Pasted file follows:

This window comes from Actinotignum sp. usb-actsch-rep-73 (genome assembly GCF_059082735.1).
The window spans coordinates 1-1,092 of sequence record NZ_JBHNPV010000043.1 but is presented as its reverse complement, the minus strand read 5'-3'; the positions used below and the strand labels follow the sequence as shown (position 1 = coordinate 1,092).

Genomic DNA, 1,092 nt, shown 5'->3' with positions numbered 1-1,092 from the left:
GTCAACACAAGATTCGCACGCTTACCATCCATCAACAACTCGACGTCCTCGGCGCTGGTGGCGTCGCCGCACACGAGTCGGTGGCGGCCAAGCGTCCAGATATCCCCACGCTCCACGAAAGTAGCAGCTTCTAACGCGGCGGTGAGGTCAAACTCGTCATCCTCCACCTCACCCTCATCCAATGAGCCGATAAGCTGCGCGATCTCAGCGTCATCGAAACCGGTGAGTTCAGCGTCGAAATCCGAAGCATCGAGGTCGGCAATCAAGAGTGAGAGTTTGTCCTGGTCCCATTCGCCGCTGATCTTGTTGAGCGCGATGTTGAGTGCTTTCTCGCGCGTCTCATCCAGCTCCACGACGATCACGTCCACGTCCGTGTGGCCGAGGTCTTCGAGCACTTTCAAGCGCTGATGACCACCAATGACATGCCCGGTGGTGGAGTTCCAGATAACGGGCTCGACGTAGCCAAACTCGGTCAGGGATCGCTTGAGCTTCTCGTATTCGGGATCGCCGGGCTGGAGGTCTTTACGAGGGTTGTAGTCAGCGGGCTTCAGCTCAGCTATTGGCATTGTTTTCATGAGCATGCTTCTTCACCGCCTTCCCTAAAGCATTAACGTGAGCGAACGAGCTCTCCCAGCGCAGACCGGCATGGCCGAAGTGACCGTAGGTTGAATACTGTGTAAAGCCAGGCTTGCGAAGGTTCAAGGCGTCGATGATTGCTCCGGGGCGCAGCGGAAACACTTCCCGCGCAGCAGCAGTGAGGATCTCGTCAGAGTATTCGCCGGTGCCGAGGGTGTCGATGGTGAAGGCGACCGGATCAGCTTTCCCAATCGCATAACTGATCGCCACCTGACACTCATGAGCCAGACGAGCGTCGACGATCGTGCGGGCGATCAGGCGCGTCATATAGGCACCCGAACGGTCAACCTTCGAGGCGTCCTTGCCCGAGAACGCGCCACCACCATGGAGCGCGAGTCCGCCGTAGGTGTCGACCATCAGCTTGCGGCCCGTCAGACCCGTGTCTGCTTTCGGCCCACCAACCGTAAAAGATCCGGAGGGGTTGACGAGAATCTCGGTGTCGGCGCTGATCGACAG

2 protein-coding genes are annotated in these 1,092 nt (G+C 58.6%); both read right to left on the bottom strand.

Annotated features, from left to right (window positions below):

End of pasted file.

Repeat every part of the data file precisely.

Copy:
This window comes from Actinotignum sp. usb-actsch-rep-73 (genome assembly GCF_059082735.1).
The window spans coordinates 1-1,092 of sequence record NZ_JBHNPV010000043.1 but is presented as its reverse complement, the minus strand read 5'-3'; the positions used below and the strand labels follow the sequence as shown (position 1 = coordinate 1,092).

Genomic DNA, 1,092 nt, shown 5'->3' with positions numbered 1-1,092 from the left:
GTCAACACAAGATTCGCACGCTTACCATCCATCAACAACTCGACGTCCTCGGCGCTGGTGGCGTCGCCGCACACGAGTCGGTGGCGGCCAAGCGTCCAGATATCCCCACGCTCCACGAAAGTAGCAGCTTCTAACGCGGCGGTGAGGTCAAACTCGTCATCCTCCACCTCACCCTCATCCAATGAGCCGATAAGCTGCGCGATCTCAGCGTCATCGAAACCGGTGAGTTCAGCGTCGAAATCCGAAGCATCGAGGTCGGCAATCAAGAGTGAGAGTTTGTCCTGGTCCCATTCGCCGCTGATCTTGTTGAGCGCGATGTTGAGTGCTTTCTCGCGCGTCTCATCCAGCTCCACGACGATCACGTCCACGTCCGTGTGGCCGAGGTCTTCGAGCACTTTCAAGCGCTGATGACCACCAATGACATGCCCGGTGGTGGAGTTCCAGATAACGGGCTCGACGTAGCCAAACTCGGTCAGGGATCGCTTGAGCTTCTCGTATTCGGGATCGCCGGGCTGGAGGTCTTTACGAGGGTTGTAGTCAGCGGGCTTCAGCTCAGCTATTGGCATTGTTTTCATGAGCATGCTTCTTCACCGCCTTCCCTAAAGCATTAACGTGAGCGAACGAGCTCTCCCAGCGCAGACCGGCATGGCCGAAGTGACCGTAGGTTGAATACTGTGTAAAGCCAGGCTTGCGAAGGTTCAAGGCGTCGATGATTGCTCCGGGGCGCAGCGGAAACACTTCCCGCGCAGCAGCAGTGAGGATCTCGTCAGAGTATTCGCCGGTGCCGAGGGTGTCGATGGTGAAGGCGACCGGATCAGCTTTCCCAATCGCATAACTGATCGCCACCTGACACTCATGAGCCAGACGAGCGTCGACGATCGTGCGGGCGATCAGGCGCGTCATATAGGCACCCGAACGGTCAACCTTCGAGGCGTCCTTGCCCGAGAACGCGCCACCACCATGGAGCGCGAGTCCGCCGTAGGTGTCGACCATCAGCTTGCGGCCCGTCAGACCCGTGTCTGCTTTCGGCCCACCAACCGTAAAAGATCCGGAGGGGTTGACGAGAATCTCGGTGTCGGCGCTGATCGACAG

2 protein-coding genes are annotated in these 1,092 nt (G+C 58.6%); both read right to left on the bottom strand.

Annotated features, from left to right (window positions below):